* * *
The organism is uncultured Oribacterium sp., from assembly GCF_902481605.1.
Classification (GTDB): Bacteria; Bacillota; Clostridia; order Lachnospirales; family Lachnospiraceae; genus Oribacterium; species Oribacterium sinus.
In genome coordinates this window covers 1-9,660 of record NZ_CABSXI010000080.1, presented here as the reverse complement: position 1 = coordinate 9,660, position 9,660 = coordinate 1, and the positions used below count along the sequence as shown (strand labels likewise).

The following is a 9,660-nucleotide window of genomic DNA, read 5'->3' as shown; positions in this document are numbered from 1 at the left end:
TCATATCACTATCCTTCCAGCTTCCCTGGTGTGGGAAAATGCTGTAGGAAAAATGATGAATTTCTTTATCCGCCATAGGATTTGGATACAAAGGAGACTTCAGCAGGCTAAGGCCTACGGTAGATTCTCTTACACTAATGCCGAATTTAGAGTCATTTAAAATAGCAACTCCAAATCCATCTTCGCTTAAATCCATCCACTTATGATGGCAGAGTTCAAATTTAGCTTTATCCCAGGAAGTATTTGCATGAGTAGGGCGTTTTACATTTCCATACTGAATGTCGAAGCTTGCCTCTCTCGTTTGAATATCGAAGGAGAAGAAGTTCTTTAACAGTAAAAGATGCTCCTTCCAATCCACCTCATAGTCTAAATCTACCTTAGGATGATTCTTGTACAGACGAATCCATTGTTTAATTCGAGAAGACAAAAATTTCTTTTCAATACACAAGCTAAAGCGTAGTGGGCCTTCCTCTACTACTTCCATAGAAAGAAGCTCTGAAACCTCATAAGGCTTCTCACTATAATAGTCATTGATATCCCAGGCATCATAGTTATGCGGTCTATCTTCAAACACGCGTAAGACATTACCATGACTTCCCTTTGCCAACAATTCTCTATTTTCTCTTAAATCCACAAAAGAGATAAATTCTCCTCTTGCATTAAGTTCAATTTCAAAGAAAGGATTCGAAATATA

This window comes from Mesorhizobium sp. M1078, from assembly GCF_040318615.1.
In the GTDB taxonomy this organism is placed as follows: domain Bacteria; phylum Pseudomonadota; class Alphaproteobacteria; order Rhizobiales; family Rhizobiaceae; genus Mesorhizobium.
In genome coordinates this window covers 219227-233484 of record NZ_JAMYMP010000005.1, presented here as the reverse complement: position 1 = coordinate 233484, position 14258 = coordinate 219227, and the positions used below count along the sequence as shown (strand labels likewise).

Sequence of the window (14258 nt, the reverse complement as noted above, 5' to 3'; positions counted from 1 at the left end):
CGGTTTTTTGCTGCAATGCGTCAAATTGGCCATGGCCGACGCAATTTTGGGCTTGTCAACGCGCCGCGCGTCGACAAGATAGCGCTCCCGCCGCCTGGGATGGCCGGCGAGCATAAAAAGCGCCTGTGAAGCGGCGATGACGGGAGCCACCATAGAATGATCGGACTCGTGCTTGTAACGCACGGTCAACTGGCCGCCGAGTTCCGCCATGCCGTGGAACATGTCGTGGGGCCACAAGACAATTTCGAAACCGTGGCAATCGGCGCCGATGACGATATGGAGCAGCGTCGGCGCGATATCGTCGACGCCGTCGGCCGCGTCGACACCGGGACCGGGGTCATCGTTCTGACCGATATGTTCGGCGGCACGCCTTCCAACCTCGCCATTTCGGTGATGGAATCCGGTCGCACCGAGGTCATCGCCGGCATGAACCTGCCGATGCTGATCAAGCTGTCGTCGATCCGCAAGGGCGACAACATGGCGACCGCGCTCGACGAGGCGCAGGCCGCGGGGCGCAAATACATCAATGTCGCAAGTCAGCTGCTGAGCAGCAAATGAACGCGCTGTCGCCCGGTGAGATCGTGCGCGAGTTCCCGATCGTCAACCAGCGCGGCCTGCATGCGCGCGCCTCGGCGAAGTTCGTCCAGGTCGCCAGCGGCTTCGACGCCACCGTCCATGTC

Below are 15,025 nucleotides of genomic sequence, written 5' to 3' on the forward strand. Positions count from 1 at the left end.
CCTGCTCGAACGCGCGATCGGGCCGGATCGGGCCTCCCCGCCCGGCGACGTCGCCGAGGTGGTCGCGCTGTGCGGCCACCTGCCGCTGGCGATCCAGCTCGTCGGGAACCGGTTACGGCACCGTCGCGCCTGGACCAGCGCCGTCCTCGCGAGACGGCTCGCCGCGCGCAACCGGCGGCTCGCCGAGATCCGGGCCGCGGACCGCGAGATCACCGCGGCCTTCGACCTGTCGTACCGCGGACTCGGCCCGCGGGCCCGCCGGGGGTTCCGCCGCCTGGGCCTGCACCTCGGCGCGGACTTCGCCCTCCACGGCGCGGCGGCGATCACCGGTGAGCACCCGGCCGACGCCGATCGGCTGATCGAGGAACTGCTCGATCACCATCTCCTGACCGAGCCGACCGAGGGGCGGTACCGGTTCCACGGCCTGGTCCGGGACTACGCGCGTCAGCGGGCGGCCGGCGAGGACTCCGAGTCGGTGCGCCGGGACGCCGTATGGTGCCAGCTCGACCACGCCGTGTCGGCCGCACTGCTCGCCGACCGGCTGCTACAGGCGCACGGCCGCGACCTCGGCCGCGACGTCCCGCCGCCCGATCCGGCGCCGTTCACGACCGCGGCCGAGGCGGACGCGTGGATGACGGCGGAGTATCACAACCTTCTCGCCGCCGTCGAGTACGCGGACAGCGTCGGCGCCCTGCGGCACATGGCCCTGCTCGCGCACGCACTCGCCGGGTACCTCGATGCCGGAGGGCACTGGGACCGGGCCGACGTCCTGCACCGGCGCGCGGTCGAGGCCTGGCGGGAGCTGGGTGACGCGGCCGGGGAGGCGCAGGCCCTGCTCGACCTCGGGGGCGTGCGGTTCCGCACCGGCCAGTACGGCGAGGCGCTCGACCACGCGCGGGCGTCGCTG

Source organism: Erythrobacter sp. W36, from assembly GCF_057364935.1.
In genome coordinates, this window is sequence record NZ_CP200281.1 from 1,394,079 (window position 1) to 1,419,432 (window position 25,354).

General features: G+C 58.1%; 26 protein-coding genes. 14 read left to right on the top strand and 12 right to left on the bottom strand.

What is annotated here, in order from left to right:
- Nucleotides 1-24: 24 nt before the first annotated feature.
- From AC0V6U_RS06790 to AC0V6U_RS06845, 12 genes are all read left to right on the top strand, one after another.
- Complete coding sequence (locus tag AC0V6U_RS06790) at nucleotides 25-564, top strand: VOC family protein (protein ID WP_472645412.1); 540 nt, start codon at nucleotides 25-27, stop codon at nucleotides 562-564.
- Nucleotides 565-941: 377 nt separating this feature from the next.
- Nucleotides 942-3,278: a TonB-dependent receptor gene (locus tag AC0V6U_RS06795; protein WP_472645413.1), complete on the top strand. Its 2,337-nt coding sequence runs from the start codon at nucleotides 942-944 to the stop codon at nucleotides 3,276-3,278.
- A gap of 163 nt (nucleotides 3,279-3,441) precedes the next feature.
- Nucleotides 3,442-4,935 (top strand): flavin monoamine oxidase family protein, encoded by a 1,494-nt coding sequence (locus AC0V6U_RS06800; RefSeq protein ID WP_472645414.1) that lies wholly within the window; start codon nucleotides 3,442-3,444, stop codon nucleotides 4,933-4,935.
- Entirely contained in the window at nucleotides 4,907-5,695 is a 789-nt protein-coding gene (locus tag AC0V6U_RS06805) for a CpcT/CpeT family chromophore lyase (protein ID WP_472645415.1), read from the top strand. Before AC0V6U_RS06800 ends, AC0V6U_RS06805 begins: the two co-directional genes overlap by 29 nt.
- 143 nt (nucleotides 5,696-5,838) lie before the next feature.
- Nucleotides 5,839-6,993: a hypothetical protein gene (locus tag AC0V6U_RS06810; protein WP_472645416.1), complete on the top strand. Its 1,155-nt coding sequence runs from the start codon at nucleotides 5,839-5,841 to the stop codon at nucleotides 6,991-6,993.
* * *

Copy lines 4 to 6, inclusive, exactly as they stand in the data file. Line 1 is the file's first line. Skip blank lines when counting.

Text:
The following is a 9,660-nucleotide window of genomic DNA, read 5'->3' as shown; positions in this document are numbered from 1 at the left end:
TCATATCACTATCCTTCCAGCTTCCCTGGTGTGGGAAAATGCTGTAGGAAAAATGATGAATTTCTTTATCCGCCATAGGATTTGGATACAAAGGAGACTTCAGCAGGCTAAGGCCTACGGTAGATTCTCTTACACTAATGCCGAATTTAGAGTCATTTAAAATAGCAACTCCAAATCCATCTTCGCTTAAATCCATCCACTTATGATGGCAGAGTTCAAATTTAGCTTTATCCCAGGAAGTATTTGCATGAGTAGGGCGTTTTACATTTCCATACTGAATGTCGAAGCTTGCCTCTCTCGTTTGAATATCGAAGGAGAAGAAGTTCTTTAACAGTAAAAGATGCTCCTTCCAATCCACCTCATAGTCTAAATCTACCTTAGGATGATTCTTGTACAGACGAATCCATTGTTTAATTCGAGAAGACAAAAATTTCTTTTCAATACACAAGCTAAAGCGTAGTGGGCCTTCCTCTACTACTTCCATAGAAAGAAGCTCTGAAACCTCATAAGGCTTCTCACTATAATAGTCATTGATATCCCAGGCATCATAGTTATGCGGTCTATCTTCAAACACGCGTAAGACATTACCATGACTTCCCTTTGCCAACAATTCTCTATTTTCTCTTAAATCCACAAAAGAGATAAATTCTCCTCTTGCATTAAGTTCAATTTCAAAGAAAGGATTCGAAATATA

This window comes from Mesorhizobium sp. M1078, from assembly GCF_040318615.1.